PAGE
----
Whether Interest Free Loan To Corporate Debtor Is Not Financial Debt (SC) [FCS Deepak P. Singh]



Orator Marketing Pvt. Ltd (Appellant) vs. Samtex Desinz Pvt. Ltd (Respondent)Supreme Court of India Civil Appeal No. 2231 of 2021Dated: 26/07/2021
 

THE APEX COURT HELD that lender giving interest free loan to Corporate Debtor in case of non -payment of the same is a Financial Creditor and eligible to apply for initiation of insolvency process under IBC,2016.

BRIEF FACTS:  

  1. The Original Lender, advanced a term loan of Rs.1.60 crores to the Corporate Debtor for a period of two years, to enable the Corporate Debtor to meet its working capital requirement.
  1. The Original Lender has assigned the outstanding loan to the Appellant.
  1. According to the Appellant the loan was due to be repaid by the Corporate Debtor in full within 01.02.2020.
  1. The Appellant claims that the Corporate Debtor made some payments, but Rs.1.56 crores still remain outstanding.
  1. The Appellant filed a Petition under Section 7 of the IBC in the NCLT for initiation of the Corporate Resolution Process.
  1. NCLT dismissed the petition with the finding that the Appellant is not a financial creditor of the Respondent.
  1. On appeal, NCLAT also concurred with the judgement of the NCLT.
  1. Hence the present appeal before the Supreme Court.
  1. The short question involved in this Appeal is, whether a person who gives a term loan to a Corporate Person, free of interest, on account of its working capital requirements is not a Financial Creditor, and therefore, incompetent to initiate the Corporate Resolution Process under Section 7 of the IBC.
DECISION OF THE APEX COURT:  

  1. The judgment and order of the NCLAT, affirming the judgment and order of the Adjudicating Authority (NCLT) and dismissing the appeal is patently flawed. Both the NCLAT and NCLT have misconstrued the definition of ‘financial debt’ in Section 5(8) of the IBC, by reading the same in isolation and out of context.
  1. When a question arises as to the meaning of a certain provision in a statute, the provision has to be read in its context. The statute has to be read as a whole. The previous state of the law, the general scope and ambit of the statute and the mischief that it was intended to remedy are relevant factors.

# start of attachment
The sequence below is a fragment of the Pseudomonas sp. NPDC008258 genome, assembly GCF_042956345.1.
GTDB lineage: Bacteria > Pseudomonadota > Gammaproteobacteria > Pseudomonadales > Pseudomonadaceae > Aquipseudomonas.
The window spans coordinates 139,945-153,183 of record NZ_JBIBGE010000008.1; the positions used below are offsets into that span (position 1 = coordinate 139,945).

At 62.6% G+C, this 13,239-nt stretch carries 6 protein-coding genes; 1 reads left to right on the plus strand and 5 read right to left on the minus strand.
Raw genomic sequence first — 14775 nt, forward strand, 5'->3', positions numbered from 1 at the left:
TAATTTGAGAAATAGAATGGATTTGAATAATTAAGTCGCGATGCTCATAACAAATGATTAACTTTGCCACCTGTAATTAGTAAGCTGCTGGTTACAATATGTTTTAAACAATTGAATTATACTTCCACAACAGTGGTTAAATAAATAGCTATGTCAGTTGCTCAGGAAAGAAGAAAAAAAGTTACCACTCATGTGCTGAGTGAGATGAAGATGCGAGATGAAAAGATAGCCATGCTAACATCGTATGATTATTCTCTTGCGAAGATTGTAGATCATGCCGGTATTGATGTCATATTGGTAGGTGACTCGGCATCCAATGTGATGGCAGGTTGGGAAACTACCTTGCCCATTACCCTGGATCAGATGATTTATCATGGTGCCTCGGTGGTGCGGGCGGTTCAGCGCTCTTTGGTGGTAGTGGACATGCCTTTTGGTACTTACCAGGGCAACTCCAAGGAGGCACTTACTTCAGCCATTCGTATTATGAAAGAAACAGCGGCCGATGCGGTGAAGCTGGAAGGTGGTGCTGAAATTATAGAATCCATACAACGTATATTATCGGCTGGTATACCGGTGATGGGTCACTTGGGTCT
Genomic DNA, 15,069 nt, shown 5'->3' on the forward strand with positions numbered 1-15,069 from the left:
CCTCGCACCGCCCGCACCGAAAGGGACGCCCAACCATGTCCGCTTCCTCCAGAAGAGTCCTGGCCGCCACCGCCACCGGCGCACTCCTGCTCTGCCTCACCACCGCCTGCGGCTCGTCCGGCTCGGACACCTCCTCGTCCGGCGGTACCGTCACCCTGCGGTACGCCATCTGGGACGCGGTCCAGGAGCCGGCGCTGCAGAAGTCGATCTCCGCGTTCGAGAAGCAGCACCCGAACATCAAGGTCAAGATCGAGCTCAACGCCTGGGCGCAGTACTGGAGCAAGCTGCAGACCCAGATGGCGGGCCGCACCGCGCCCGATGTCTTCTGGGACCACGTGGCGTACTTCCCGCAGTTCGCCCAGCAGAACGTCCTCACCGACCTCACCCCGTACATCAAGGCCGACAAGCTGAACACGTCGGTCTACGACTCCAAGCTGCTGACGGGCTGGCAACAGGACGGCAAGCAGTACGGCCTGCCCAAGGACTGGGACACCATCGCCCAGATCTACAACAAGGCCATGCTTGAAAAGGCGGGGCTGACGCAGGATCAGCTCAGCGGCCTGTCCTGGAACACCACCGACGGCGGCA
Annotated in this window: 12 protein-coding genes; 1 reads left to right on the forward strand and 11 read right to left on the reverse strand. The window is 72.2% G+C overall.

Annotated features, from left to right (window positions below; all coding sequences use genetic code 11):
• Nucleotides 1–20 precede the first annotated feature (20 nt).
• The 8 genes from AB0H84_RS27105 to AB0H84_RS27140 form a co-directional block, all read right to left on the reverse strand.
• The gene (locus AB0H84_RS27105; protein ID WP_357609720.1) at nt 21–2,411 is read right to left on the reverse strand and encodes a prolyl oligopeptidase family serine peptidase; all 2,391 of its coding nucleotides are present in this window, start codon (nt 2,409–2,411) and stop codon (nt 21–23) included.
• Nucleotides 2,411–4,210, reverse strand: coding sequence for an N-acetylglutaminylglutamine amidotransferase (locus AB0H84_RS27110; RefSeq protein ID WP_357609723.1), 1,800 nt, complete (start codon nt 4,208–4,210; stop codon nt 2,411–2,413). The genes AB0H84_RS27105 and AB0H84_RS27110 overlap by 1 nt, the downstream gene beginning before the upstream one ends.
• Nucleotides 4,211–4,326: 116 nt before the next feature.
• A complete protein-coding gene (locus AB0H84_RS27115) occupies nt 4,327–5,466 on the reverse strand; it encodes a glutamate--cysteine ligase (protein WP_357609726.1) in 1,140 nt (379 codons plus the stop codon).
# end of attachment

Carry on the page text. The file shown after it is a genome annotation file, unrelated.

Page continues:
1. The definition of ‘financial debt’ in Section 5(8) of the IBC has been quoted above. Section 5(8) defines ‘financial debt’ to mean “a debt along with interest if any which is disbursed against the consideration of the time value of money and includes money borrowed against the payment of interest, as per Section 5(8) (a) of the IBC.
  1. The definition of ‘financial debt’ in Section 5(8) includes the components of sub-clauses (a) to (i) of the said Section.
  1. The NCLT and NCLAT have overlooked the words “if any” which could not have been intended to be otiose. ‘Financial debt’ means outstanding principal due in respect of a loan and would also include interest thereon, if any interest were payable thereon. If there is no interest payable on the loan, only the outstanding principal would qualify as a financial debt.
  1. Both NCLAT and NCLT have failed to notice clause(f) of Section 5(8), in terms whereof ‘financial debt’ includes any amount raised under any other transaction, having the commercial effect of borrowing. Furthermore, sub-clauses (a) to (i) of Sub-section 8 of Section 5 of the IBC are apparently illustrative and not exhaustive.